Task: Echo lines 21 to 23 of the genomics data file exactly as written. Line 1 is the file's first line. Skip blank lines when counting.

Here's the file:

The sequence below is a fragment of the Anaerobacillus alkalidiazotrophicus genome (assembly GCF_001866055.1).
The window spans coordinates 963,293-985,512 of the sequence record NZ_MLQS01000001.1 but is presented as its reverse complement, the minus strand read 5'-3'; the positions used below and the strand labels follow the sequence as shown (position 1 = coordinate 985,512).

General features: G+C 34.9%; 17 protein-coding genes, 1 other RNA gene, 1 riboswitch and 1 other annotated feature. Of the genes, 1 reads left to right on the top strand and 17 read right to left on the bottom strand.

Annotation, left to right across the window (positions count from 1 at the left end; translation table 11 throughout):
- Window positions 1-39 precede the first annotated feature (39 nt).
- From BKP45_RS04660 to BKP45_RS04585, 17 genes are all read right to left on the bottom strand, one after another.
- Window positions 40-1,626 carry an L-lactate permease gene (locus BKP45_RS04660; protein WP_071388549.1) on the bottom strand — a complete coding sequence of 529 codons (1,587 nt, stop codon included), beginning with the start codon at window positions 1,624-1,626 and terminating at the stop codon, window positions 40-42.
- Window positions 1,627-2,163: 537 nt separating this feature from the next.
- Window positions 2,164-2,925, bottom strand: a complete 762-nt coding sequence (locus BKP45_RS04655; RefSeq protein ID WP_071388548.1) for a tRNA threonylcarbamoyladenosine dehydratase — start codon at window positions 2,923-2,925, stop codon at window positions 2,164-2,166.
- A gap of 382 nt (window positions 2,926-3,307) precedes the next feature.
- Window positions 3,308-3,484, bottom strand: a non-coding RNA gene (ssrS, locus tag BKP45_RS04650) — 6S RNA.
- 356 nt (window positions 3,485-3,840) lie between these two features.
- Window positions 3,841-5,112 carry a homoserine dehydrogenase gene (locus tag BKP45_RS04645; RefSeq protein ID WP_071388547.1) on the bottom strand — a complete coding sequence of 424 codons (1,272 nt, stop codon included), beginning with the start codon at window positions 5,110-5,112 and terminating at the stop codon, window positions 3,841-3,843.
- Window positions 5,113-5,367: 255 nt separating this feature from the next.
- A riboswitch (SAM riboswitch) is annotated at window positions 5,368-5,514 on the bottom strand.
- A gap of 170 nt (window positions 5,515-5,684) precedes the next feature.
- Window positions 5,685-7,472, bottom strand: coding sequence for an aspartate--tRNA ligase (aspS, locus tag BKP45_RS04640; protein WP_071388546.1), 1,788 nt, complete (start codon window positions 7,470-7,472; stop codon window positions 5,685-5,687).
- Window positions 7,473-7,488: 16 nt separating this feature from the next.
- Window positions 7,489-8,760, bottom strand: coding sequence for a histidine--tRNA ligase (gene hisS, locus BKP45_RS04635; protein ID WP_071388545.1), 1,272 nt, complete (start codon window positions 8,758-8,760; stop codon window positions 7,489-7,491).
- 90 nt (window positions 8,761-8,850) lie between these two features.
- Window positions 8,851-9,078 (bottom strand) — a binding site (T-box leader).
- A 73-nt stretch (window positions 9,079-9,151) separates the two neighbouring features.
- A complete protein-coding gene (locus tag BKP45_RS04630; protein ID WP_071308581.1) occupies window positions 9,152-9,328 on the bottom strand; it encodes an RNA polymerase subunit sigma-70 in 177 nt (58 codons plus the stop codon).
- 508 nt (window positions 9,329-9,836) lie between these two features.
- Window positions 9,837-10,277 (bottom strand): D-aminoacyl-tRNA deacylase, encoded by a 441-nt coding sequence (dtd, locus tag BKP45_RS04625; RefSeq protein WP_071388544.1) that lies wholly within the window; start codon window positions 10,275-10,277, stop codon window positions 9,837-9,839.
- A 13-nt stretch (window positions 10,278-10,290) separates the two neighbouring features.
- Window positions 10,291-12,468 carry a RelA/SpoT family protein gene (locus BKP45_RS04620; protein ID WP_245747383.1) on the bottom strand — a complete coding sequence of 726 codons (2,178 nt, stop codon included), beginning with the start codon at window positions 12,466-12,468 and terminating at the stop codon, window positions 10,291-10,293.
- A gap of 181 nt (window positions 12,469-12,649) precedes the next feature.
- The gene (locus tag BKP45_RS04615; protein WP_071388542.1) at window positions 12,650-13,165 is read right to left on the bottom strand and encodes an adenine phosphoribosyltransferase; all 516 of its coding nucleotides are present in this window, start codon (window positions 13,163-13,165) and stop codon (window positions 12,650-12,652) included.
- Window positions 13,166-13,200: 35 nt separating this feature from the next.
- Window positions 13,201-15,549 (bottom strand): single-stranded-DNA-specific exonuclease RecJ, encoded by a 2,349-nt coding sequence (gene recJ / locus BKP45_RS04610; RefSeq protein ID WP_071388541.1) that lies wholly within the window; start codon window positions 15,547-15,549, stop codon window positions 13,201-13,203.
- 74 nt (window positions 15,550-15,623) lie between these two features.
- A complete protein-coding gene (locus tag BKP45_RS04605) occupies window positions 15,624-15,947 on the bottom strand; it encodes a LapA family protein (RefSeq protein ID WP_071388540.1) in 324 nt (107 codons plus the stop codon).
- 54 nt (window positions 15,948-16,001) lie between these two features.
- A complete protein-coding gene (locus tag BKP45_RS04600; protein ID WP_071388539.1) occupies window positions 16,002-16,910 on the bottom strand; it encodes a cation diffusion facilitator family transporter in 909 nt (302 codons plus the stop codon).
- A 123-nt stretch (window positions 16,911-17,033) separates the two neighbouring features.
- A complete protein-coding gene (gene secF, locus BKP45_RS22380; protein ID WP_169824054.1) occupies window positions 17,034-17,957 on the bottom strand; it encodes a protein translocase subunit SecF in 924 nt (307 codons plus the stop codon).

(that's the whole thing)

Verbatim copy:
- Window positions 8,851-9,078 (bottom strand) — a binding site (T-box leader).
- A 73-nt stretch (window positions 9,079-9,151) separates the two neighbouring features.
- A complete protein-coding gene (locus tag BKP45_RS04630; protein ID WP_071308581.1) occupies window positions 9,152-9,328 on the bottom strand; it encodes an RNA polymerase subunit sigma-70 in 177 nt (58 codons plus the stop codon).